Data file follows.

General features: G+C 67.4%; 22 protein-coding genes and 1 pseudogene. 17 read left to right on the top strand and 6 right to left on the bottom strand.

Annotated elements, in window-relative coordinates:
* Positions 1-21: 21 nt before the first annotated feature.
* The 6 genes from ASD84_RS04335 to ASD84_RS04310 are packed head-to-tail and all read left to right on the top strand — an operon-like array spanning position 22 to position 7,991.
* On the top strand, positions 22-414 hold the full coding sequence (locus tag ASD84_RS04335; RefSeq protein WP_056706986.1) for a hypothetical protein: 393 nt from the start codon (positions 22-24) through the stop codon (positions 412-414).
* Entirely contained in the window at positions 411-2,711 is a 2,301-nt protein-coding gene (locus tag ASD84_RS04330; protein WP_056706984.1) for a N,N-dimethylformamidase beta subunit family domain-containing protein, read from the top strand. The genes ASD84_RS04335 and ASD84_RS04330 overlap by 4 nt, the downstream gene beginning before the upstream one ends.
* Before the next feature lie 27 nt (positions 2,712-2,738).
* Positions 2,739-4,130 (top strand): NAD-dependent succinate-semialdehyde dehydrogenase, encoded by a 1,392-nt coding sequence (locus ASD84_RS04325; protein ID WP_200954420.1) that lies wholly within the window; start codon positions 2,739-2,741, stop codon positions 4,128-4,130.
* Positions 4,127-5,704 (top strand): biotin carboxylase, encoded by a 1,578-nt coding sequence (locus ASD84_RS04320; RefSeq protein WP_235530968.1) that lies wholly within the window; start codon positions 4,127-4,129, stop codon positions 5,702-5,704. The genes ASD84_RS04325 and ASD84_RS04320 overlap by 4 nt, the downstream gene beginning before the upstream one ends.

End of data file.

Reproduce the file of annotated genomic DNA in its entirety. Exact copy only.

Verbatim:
General features: G+C 67.4%; 22 protein-coding genes and 1 pseudogene. 17 read left to right on the top strand and 6 right to left on the bottom strand.

Annotated elements, in window-relative coordinates:
* Positions 1-21: 21 nt before the first annotated feature.
* The 6 genes from ASD84_RS04335 to ASD84_RS04310 are packed head-to-tail and all read left to right on the top strand — an operon-like array spanning position 22 to position 7,991.
* On the top strand, positions 22-414 hold the full coding sequence (locus tag ASD84_RS04335; RefSeq protein WP_056706986.1) for a hypothetical protein: 393 nt from the start codon (positions 22-24) through the stop codon (positions 412-414).
* Entirely contained in the window at positions 411-2,711 is a 2,301-nt protein-coding gene (locus tag ASD84_RS04330; protein WP_056706984.1) for a N,N-dimethylformamidase beta subunit family domain-containing protein, read from the top strand. The genes ASD84_RS04335 and ASD84_RS04330 overlap by 4 nt, the downstream gene beginning before the upstream one ends.
* Before the next feature lie 27 nt (positions 2,712-2,738).
* Positions 2,739-4,130 (top strand): NAD-dependent succinate-semialdehyde dehydrogenase, encoded by a 1,392-nt coding sequence (locus ASD84_RS04325; protein ID WP_200954420.1) that lies wholly within the window; start codon positions 2,739-2,741, stop codon positions 4,128-4,130.
* Positions 4,127-5,704 (top strand): biotin carboxylase, encoded by a 1,578-nt coding sequence (locus ASD84_RS04320; RefSeq protein WP_235530968.1) that lies wholly within the window; start codon positions 4,127-4,129, stop codon positions 5,702-5,704. The genes ASD84_RS04325 and ASD84_RS04320 overlap by 4 nt, the downstream gene beginning before the upstream one ends.